Skip to main content

Sigma-Aldrich, Kings College London Ink Deal on miRNA Test

By a GenomeWeb staff reporter

NEW YORK (GenomeWeb News) – Sigma Life Science today announced a licensing deal with King's College London for the development and commercialization of technology to identify and validate miRNA targets in research and clinical diagnostics.

The technology was developed at the division of cancer studies at King's College. No further details about the technology or terms of the deal were disclosed.

miRNAs are critical regulators of gene expression in eukaryotic cells, and aberrant expression in miRNAs has been implicated in numerous disease states, making them important targets in clinical research in oncology, wound healing, and infectious disease, according to Sigma Life Science, the biological products and services research business of Sigma-Aldrich. However, the specific targets of most miRNAs are unknown, and current methods of identifying miRNA targets are "laborious and inefficient" relying on computer algorithms and validation by in vitro assays, the company added.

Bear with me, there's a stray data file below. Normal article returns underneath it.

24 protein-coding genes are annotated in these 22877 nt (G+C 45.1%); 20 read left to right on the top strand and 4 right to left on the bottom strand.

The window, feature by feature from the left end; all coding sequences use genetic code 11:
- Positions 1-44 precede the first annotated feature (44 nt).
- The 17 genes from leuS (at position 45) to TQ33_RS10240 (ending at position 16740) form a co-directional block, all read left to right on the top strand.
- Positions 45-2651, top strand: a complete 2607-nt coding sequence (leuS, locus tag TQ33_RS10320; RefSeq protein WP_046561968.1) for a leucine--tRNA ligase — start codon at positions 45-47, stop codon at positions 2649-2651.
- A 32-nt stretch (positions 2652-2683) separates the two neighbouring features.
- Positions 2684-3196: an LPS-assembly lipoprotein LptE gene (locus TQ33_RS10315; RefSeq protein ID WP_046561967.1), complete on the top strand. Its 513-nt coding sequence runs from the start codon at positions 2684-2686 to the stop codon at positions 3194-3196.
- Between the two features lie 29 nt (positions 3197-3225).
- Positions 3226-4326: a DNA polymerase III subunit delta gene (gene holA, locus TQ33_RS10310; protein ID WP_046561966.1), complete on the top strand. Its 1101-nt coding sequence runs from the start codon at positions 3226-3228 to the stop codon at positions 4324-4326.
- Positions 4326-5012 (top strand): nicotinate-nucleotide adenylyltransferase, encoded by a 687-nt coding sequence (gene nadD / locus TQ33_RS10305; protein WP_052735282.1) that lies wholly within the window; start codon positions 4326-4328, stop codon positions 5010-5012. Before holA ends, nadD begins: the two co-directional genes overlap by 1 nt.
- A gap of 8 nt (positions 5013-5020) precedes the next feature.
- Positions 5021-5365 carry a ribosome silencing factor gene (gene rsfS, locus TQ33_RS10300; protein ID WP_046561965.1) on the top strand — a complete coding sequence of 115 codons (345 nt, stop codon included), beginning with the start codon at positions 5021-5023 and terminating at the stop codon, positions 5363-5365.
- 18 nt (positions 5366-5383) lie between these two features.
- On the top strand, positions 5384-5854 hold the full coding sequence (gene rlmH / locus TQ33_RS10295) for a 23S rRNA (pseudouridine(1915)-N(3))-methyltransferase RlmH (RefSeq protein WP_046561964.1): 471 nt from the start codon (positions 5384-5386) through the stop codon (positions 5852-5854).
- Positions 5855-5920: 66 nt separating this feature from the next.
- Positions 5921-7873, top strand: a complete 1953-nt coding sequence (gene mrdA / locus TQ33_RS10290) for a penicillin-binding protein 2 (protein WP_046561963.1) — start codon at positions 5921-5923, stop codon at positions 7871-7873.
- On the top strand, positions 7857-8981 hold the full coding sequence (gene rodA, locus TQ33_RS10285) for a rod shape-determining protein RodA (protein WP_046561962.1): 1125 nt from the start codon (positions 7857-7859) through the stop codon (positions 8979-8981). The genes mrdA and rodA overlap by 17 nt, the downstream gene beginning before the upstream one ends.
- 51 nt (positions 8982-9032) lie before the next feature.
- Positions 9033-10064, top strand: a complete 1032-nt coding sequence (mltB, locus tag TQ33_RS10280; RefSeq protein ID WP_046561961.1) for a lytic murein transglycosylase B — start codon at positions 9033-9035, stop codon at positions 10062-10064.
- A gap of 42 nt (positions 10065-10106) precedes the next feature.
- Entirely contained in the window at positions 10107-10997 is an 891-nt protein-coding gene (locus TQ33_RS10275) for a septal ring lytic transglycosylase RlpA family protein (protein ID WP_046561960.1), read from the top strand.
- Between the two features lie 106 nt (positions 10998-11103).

In a statement, Joop Gaken, lead researcher on the project at King's College, said that the method developed by him and his colleagues "is expected to enable the straightforward identification of target genes that are strongly regulated by a given miRNA, helping to elucidate important gene regulation events in vivo."

The Scan

Pfizer-BioNTech Seek Full Vaccine Approval

According to the New York Times, Pfizer and BioNTech are seeking full US Food and Drug Administration approval for their SARS-CoV-2 vaccine.

Viral Integration Study Critiqued

Science writes that a paper reporting that SARS-CoV-2 can occasionally integrate into the host genome is drawing criticism.

Giraffe Species Debate

The Scientist reports that a new analysis aiming to end the discussion of how many giraffe species there are has only continued it.

Science Papers Examine Factors Shaping SARS-CoV-2 Spread, Give Insight Into Bacterial Evolution

In Science this week: genomic analysis points to role of human behavior in SARS-CoV-2 spread, and more.